Deer have always wintered in the junipers that flank the massive sand dunes outside of St. Anthony.
Just as they have always wintered there, a certain number have always fallen victim to the vagaries of winter. But the past few mild winters have meant less mortality, resulting in more than 1,200 mule deer and a greater potential for a large die-off with what was once considered a normal winter.
To attempt to help reduce the number of deaths, Idaho Fish and Game is working with volunteers to feed the larger concentrations of animals north of the dunes.
Most of the deer are within the boundaries of the Egin-Hamer Winter Closure Area, established more than a decade ago to help protect wintering wildlife.
In addition to mule deer, large numbers of elk and even moose winter in the area. The area is closed from the start of January until the start of May to all human entry.
Fish and Game, as part of its administrative responsibilities, entered the area and on February 19, started feeding with a special pellet supplement.
Feeding will continue until enough greenup occurs that deer can move back to natural forage. The pellets initially being fed are made from sugar beet pulp.
Starting February 23, a special larger deer pellet made with alfalfa and grains and minerals will be mixed with the smaller beet pulp pellets to help the deer transition from their natural diet to a manmade one. By the following week the deer will be fed the deer pellets exclusively.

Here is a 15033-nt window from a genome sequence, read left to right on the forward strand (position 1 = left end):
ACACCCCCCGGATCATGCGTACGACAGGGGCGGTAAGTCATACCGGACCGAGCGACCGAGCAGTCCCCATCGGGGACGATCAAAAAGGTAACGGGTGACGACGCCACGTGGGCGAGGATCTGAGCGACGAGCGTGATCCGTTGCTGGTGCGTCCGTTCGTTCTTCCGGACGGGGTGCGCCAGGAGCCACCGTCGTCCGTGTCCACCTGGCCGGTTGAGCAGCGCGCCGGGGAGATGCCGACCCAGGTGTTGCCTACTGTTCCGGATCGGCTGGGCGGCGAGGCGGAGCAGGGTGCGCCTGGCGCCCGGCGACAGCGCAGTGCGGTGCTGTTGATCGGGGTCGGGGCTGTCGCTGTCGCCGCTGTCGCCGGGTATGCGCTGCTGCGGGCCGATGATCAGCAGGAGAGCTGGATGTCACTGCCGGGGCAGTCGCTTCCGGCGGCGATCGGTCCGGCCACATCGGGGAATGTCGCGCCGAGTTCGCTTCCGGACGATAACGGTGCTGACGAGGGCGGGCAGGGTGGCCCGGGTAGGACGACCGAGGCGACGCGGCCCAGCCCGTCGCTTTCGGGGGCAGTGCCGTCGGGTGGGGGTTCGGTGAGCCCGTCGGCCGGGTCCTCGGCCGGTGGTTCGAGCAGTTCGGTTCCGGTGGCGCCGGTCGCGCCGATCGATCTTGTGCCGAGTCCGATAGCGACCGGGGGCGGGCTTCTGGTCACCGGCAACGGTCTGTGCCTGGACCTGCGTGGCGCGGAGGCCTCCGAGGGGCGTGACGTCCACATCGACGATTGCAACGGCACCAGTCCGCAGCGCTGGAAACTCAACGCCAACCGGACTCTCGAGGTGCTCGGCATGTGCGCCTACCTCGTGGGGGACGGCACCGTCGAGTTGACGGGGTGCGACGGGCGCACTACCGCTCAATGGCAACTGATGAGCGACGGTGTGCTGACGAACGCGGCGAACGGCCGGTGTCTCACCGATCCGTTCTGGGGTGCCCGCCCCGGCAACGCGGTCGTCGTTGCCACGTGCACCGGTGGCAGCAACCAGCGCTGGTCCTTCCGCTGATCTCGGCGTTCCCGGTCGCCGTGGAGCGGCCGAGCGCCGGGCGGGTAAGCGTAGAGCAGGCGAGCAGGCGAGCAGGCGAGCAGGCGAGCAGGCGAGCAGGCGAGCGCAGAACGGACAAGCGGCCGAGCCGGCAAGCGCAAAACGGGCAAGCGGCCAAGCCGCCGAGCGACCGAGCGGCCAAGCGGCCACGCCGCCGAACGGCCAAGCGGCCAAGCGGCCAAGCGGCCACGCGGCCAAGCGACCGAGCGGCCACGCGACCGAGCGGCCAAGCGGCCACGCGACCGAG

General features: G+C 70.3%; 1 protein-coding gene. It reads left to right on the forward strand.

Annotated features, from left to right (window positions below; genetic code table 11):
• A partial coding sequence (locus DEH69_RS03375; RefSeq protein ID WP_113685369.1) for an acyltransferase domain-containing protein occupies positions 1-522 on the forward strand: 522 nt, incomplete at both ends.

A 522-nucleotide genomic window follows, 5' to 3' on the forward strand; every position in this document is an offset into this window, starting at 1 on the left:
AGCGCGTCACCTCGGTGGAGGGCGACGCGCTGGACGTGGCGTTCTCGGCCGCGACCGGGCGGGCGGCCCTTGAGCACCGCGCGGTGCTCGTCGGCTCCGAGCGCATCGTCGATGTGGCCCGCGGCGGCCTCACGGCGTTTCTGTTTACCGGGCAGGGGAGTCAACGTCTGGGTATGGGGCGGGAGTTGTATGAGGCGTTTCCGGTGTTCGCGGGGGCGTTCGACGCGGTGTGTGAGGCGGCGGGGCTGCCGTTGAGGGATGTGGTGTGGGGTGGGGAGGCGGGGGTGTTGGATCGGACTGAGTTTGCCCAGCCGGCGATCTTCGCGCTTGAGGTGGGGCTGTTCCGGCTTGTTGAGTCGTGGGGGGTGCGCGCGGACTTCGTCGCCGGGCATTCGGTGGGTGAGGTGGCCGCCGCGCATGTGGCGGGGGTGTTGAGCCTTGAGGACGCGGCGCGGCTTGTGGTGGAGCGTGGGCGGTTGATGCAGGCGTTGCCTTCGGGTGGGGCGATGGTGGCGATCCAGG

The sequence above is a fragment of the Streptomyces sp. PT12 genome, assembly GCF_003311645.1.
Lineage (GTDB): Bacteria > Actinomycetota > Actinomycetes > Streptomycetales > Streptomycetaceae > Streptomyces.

The commitment to feed the deer is no small undertaking, and Fish and Game couldn't do it on its own. Volunteers have been scheduled to help with a majority of the feeding and groups such as the Mule Deer Foundation will be out in force to help.
"We've got 32 tons of pellets on hand to feed the St. Anthony deer herd," said Russ Knight, Upper Snake Region landowner sportsman coordinator.
While biologists have observed that the pellets appear to be helping to improve the condition of the animals, they caution that some mortality will still occur.
"We're trying to do what we can, but there is no way we can feed them all, and how the rest of winter plays out will make the real difference," Knight said.
Current snow conditions on the winter range seem to be improving in favor of the deer, but other factors such as human disturbance could come into play.
"The deer are becoming used to our slow moving feeding operations, but if people on snow machines illegally enter the area it could force the animals to scatter and waste energy," said Gregg Losinski, Upper Snake Region conservation educator.
Fish and Game, the Bureau of Land Management and the Fremont County Sheriff's office will continue to patrol the closure area to help ensure the security of the wintering animals. Violators could be subject county, state, or even federal charges.
"It is important that the public understand that we are taking a scientific approach to feeding these animals and that the public should not attempt to feed big game on their own," Upper Snake Regional Supervisor Steve Schmidt said.
Individuals interested in helping with designated feeding operations should contact the Fish and Game in Idaho Falls at 208-525-7290.